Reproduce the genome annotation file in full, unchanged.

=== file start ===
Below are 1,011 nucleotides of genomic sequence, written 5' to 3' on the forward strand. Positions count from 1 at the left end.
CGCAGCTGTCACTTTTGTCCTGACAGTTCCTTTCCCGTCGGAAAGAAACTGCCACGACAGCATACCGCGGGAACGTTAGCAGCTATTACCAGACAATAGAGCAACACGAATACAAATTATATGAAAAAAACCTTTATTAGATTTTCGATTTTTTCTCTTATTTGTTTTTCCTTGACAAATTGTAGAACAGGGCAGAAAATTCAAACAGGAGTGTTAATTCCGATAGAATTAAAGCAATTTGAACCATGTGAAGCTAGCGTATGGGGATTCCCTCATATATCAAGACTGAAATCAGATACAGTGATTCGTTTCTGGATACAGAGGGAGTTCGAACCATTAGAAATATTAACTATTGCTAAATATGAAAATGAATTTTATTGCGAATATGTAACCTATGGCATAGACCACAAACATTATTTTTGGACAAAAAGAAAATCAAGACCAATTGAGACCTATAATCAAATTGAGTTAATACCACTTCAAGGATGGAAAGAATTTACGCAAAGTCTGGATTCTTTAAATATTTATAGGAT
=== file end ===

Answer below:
Below are 1,011 nucleotides of genomic sequence, written 5' to 3' on the forward strand. Positions count from 1 at the left end.
CGCAGCTGTCACTTTTGTCCTGACAGTTCCTTTCCCGTCGGAAAGAAACTGCCACGACAGCATACCGCGGGAACGTTAGCAGCTATTACCAGACAATAGAGCAACACGAATACAAATTATATGAAAAAAACCTTTATTAGATTTTCGATTTTTTCTCTTATTTGTTTTTCCTTGACAAATTGTAGAACAGGGCAGAAAATTCAAACAGGAGTGTTAATTCCGATAGAATTAAAGCAATTTGAACCATGTGAAGCTAGCGTATGGGGATTCCCTCATATATCAAGACTGAAATCAGATACAGTGATTCGTTTCTGGATACAGAGGGAGTTCGAACCATTAGAAATATTAACTATTGCTAAATATGAAAATGAATTTTATTGCGAATATGTAACCTATGGCATAGACCACAAACATTATTTTTGGACAAAAAGAAAATCAAGACCAATTGAGACCTATAATCAAATTGAGTTAATACCACTTCAAGGATGGAAAGAATTTACGCAAAGTCTGGATTCTTTAAATATTTATAGGAT